The Spottiswoodes, Andrew and Robert, nephews of Andrew Strahan, the son and successor of the founder William Strahan, entered the partnership in 1819 on their uncle's retirement. Trading as Spottiswoode & Co. (it was formed into a limited company in 1900) the firm expanded greatly in and around its London site in the 19th century. In 1900 it acquired the Eton College Press. In 1908 another printing works was opened in Hawkins Road, the Hythe, Colchester on the site it still occupies today. In 1915 the Scottish Printers Ballantyne Hanson & Co. transferred their printing business to Spottiswoode & Co., and the new firm became known as the Ballantyne Press, Spottiswoode Ballantyne & Co. Ltd., London, Colchester and Eton. This added another dimension to the firm's history, its Scottish acquisition having been the printers of the children's books of R.M. Ballantyne and some of the works of Sir Walter Scott.

The firm's printing business was moved totally from London to Colchester in the 1930s. The association with the Eton College Press ended in 1946. In 1955 Spottiswoode Ballantyne was taken over by the McCorquodale Group and W.B. Clowes became managing director-William Clowes & Sons was the book printing division of the McCorquodale Group.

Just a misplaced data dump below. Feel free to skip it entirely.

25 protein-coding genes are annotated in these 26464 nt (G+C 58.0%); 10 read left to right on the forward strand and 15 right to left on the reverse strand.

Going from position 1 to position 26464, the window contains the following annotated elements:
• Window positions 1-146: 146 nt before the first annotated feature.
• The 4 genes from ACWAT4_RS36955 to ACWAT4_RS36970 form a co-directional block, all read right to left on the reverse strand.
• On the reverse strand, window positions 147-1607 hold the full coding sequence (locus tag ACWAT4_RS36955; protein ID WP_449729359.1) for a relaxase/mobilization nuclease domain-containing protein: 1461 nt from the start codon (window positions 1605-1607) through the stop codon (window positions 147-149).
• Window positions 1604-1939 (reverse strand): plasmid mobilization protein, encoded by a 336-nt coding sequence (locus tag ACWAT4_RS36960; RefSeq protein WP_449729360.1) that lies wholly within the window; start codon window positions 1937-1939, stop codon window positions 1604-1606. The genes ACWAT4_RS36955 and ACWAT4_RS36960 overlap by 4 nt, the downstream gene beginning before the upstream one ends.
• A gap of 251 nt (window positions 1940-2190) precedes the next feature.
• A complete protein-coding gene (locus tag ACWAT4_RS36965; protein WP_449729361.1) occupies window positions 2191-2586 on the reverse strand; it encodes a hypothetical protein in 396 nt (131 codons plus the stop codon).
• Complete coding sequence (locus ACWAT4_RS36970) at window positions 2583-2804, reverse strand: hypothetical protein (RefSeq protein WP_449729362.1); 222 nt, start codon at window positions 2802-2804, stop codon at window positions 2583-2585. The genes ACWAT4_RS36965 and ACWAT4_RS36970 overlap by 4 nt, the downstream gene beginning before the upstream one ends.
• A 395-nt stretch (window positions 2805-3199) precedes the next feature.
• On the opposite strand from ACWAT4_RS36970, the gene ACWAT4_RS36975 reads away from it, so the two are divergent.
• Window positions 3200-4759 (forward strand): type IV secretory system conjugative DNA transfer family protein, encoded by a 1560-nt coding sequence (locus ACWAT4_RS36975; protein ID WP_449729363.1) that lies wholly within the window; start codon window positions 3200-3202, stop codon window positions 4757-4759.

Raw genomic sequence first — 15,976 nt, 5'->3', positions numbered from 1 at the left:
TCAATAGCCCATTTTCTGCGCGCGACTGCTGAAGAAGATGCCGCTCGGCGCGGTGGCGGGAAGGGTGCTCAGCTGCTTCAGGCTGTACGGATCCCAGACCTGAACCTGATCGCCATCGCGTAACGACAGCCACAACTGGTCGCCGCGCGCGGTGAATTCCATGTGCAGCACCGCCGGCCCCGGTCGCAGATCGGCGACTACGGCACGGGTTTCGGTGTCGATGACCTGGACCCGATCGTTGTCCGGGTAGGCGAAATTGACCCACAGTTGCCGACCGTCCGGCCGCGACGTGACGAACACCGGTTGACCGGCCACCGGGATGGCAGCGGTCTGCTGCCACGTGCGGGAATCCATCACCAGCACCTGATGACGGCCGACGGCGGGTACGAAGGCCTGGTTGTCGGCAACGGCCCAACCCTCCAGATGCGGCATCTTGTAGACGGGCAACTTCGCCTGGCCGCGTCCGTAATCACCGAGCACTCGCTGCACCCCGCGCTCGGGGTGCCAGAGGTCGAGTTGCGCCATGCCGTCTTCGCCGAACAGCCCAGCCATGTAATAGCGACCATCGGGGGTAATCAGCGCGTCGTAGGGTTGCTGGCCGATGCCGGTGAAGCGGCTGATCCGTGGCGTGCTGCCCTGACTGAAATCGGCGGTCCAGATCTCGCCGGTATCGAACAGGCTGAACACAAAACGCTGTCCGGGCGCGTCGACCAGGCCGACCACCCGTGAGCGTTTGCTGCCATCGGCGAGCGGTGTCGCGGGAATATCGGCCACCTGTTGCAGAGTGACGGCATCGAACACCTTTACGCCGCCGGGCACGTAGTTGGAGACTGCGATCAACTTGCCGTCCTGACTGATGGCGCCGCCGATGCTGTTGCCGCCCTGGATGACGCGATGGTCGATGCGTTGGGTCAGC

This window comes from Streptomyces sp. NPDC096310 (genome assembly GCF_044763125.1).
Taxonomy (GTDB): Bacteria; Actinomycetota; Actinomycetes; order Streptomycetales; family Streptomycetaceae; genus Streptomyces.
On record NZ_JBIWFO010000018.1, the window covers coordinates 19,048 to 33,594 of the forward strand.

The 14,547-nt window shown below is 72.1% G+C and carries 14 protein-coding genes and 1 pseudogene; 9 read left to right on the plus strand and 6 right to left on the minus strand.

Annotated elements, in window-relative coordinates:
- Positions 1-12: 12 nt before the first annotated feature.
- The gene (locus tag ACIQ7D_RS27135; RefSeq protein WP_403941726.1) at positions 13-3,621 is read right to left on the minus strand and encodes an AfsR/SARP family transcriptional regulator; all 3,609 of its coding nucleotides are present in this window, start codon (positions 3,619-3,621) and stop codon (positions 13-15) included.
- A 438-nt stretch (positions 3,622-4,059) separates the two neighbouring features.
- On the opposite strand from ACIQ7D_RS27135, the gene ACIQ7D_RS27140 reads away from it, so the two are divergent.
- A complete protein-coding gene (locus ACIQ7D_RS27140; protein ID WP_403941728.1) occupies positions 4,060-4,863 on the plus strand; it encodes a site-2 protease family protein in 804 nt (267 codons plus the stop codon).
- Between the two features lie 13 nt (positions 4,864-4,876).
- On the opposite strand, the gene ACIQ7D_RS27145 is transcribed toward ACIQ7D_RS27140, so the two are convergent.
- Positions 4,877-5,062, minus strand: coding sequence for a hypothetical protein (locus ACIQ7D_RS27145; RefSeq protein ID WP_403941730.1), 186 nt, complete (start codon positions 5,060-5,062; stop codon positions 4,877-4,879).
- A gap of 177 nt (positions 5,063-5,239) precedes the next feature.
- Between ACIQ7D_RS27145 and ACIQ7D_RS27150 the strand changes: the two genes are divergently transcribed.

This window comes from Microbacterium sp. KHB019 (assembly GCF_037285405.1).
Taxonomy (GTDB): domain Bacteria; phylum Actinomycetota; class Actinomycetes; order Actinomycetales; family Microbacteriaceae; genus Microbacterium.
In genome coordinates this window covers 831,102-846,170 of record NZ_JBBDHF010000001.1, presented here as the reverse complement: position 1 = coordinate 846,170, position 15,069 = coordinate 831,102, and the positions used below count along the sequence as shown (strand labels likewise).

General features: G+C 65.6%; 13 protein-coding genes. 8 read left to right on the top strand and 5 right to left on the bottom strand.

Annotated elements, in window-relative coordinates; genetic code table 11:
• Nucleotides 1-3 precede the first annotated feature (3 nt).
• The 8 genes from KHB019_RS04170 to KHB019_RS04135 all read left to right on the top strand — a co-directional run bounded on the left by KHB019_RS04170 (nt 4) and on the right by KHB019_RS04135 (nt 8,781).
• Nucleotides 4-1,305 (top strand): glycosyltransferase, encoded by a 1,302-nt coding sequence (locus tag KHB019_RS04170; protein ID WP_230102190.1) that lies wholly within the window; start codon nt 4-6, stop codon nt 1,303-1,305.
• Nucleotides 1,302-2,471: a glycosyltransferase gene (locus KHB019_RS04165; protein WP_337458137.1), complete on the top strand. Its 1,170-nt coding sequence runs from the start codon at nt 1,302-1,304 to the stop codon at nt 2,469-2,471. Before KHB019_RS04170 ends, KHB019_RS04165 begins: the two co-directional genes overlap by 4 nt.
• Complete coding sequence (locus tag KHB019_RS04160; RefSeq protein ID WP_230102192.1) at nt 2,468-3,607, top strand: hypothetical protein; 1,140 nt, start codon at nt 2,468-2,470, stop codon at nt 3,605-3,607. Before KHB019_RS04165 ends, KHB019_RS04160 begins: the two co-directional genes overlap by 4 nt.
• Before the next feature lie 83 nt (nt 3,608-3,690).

In 1984 all composition work was transferred to a new site at Severalls Lane, Colchester, and the new company, since sold to Ician Communications, was named SB Datagraphics. In 1987 the McCorquodale Group was taken over by Norton Opax PLC and in 1989 Spottiswoode Ballantyne was acquired by the Serif Cowell Group PLC.

by Paul Green

The Automobile Association